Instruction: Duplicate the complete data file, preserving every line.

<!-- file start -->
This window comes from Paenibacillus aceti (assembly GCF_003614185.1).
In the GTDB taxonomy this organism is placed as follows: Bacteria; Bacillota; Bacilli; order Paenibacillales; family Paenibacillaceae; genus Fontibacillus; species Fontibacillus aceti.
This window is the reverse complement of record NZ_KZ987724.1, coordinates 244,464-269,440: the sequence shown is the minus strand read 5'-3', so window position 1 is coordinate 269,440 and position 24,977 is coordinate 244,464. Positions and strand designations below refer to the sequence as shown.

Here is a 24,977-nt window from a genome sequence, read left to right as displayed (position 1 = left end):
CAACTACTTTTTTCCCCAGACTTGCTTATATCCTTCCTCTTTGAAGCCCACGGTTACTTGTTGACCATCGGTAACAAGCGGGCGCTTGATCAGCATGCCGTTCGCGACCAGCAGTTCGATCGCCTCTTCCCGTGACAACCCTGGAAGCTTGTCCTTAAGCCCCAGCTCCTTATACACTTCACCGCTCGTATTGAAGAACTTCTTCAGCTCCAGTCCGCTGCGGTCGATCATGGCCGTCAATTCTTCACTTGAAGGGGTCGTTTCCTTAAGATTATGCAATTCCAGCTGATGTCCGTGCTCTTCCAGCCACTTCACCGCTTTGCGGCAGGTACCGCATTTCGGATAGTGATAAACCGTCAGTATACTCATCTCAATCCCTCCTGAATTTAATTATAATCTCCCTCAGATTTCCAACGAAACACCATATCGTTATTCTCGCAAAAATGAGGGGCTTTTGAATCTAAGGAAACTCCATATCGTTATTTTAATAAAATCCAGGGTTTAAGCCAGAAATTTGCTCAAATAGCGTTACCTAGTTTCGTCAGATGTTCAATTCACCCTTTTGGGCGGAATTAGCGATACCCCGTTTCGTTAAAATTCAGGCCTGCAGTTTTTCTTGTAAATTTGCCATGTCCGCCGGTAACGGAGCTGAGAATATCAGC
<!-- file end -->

This window comes from Paenibacillus aceti (assembly GCF_003614185.1).
In the GTDB taxonomy this organism is placed as follows: Bacteria; Bacillota; Bacilli; order Paenibacillales; family Paenibacillaceae; genus Fontibacillus; species Fontibacillus aceti.
This window is the reverse complement of record NZ_KZ987724.1, coordinates 244,464-269,440: the sequence shown is the minus strand read 5'-3', so window position 1 is coordinate 269,440 and position 24,977 is coordinate 244,464. Positions and strand designations below refer to the sequence as shown.

Here is a 24,977-nt window from a genome sequence, read left to right as displayed (position 1 = left end):
CAACTACTTTTTTCCCCAGACTTGCTTATATCCTTCCTCTTTGAAGCCCACGGTTACTTGTTGACCATCGGTAACAAGCGGGCGCTTGATCAGCATGCCGTTCGCGACCAGCAGTTCGATCGCCTCTTCCCGTGACAACCCTGGAAGCTTGTCCTTAAGCCCCAGCTCCTTATACACTTCACCGCTCGTATTGAAGAACTTCTTCAGCTCCAGTCCGCTGCGGTCGATCATGGCCGTCAATTCTTCACTTGAAGGGGTCGTTTCCTTAAGATTATGCAATTCCAGCTGATGTCCGTGCTCTTCCAGCCACTTCACCGCTTTGCGGCAGGTACCGCATTTCGGATAGTGATAAACCGTCAGTATACTCATCTCAATCCCTCCTGAATTTAATTATAATCTCCCTCAGATTTCCAACGAAACACCATATCGTTATTCTCGCAAAAATGAGGGGCTTTTGAATCTAAGGAAACTCCATATCGTTATTTTAATAAAATCCAGGGTTTAAGCCAGAAATTTGCTCAAATAGCGTTACCTAGTTTCGTCAGATGTTCAATTCACCCTTTTGGGCGGAATTAGCGATACCCCGTTTCGTTAAAATTCAGGCCTGCAGTTTTTCTTGTAAATTTGCCATGTCCGCCGGTAACGGAGCTGAGAATATCAGC